Friday, March 4, 2011

“Calvin and Science” by Don Petcher (Ch. 8)

This review, written by Gerrit Bos, is one of our series of reviews of chapters of David W. Hall & Marvin Padgett, Calvin and Culture: Exploring a Worldview (P&R, 2010). We welcome your engagement and responses.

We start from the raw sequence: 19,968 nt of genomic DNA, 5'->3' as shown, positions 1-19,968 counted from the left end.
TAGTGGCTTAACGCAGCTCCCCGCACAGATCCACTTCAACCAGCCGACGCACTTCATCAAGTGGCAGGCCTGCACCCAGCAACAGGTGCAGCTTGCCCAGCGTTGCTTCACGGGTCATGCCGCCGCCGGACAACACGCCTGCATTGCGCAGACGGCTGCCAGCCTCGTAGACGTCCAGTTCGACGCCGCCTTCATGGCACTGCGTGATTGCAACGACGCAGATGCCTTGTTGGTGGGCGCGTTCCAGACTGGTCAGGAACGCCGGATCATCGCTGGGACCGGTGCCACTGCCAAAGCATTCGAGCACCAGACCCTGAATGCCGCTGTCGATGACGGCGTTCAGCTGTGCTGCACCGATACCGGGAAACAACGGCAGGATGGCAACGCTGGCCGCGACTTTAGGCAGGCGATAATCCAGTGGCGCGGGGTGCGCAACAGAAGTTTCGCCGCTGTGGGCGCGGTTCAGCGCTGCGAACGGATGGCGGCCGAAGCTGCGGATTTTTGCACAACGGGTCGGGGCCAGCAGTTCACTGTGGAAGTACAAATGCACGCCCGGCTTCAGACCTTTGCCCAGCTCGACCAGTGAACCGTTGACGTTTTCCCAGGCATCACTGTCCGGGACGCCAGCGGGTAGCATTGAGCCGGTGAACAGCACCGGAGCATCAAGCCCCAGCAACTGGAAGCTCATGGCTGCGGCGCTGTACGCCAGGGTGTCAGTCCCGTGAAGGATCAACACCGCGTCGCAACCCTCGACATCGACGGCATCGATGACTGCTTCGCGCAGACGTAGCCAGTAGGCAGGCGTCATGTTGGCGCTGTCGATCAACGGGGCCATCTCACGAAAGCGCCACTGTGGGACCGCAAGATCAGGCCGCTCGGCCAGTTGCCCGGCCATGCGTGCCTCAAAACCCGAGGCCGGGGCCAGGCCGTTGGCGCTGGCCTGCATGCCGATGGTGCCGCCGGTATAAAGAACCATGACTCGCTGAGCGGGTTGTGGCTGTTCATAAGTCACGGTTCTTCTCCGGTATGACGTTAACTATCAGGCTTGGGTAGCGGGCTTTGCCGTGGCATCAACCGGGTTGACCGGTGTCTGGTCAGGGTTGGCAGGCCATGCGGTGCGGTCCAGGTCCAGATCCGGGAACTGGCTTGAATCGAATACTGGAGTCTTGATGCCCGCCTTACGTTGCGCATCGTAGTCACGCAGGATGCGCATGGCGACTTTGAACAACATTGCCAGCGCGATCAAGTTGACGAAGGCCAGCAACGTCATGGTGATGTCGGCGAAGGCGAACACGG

Don Petcher, professor of physics at Covenant College (Lookout Mountain, Georgia) and co-author with Tim Morris of Science & Grace: God’s Reign in the Natural Sciences (Crossway, 2006), makes the case that science is a wonderful enterprise for a scientist in the Calvinist tradition. Calvin’s worldview gives a high or special place to the Scriptures, but leaves much freedom for science. Petcher rejects the warfare hypothesis (science and religion are at war) and advocates a return to Calvin, setting the stage for a common sense approach to and a rich understanding of science. Petcher rightly points out the centrality in Calvin’s theology of God’s sovereignty over all creation. He figures God’s providence fits within His sovereignty and within that yet again, God’s “radical sustenance,” which includes all creation, not just supernatural events. This helps us to understand how to view laws of nature. Petcher then works with writings of Davis A. Young, William J. Bouwsma, R. Hooykaas, James Orr and others to describe Calvin’s principle of accommodation. God accommodates limited human understanding by using everyday understandable language. E.g. Calvin explains that Moses referred to ‘greater’ and ‘lesser lights’ on the basis of their appearance to us, and does not address the fact that Saturn is larger than the moon. Petcher and the other authors consider the accommodation principle a doctrine, and build approvingly on it to include the Big Bang theory, long age of the earth and non-literal six days of creation. After mentioning some recent scientific discoveries, and a short critique of the Intelligent Design movement, as well as Young Earth Creationism, Petcher concludes by saying: “Thank God for the wonderful grace of the scientific enterprise.”